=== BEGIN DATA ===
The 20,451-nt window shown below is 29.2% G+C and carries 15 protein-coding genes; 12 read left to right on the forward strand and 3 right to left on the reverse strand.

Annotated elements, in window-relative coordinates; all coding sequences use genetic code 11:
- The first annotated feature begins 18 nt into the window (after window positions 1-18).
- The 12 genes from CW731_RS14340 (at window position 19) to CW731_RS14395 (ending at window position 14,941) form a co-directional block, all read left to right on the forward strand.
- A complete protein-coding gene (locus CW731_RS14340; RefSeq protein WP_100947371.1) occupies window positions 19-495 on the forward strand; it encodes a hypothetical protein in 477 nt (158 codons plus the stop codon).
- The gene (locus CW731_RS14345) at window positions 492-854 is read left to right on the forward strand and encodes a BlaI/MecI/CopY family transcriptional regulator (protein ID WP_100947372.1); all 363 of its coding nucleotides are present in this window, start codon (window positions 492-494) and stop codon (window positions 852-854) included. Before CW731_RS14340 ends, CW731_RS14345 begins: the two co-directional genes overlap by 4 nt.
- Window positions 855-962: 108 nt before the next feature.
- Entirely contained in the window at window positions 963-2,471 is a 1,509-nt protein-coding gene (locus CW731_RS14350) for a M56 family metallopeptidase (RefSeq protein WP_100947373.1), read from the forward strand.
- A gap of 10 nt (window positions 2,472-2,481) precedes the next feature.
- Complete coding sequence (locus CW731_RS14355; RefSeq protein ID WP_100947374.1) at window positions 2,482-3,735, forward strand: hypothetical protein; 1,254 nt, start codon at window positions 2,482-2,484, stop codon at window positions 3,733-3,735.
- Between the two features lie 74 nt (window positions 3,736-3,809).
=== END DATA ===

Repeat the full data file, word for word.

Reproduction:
The 20,451-nt window shown below is 29.2% G+C and carries 15 protein-coding genes; 12 read left to right on the forward strand and 3 right to left on the reverse strand.

Annotated elements, in window-relative coordinates; all coding sequences use genetic code 11:
- The first annotated feature begins 18 nt into the window (after window positions 1-18).
- The 12 genes from CW731_RS14340 (at window position 19) to CW731_RS14395 (ending at window position 14,941) form a co-directional block, all read left to right on the forward strand.
- A complete protein-coding gene (locus CW731_RS14340; RefSeq protein WP_100947371.1) occupies window positions 19-495 on the forward strand; it encodes a hypothetical protein in 477 nt (158 codons plus the stop codon).
- The gene (locus CW731_RS14345) at window positions 492-854 is read left to right on the forward strand and encodes a BlaI/MecI/CopY family transcriptional regulator (protein ID WP_100947372.1); all 363 of its coding nucleotides are present in this window, start codon (window positions 492-494) and stop codon (window positions 852-854) included. Before CW731_RS14340 ends, CW731_RS14345 begins: the two co-directional genes overlap by 4 nt.
- Window positions 855-962: 108 nt before the next feature.
- Entirely contained in the window at window positions 963-2,471 is a 1,509-nt protein-coding gene (locus CW731_RS14350) for a M56 family metallopeptidase (RefSeq protein WP_100947373.1), read from the forward strand.
- A gap of 10 nt (window positions 2,472-2,481) precedes the next feature.
- Complete coding sequence (locus CW731_RS14355; RefSeq protein ID WP_100947374.1) at window positions 2,482-3,735, forward strand: hypothetical protein; 1,254 nt, start codon at window positions 2,482-2,484, stop codon at window positions 3,733-3,735.
- Between the two features lie 74 nt (window positions 3,736-3,809).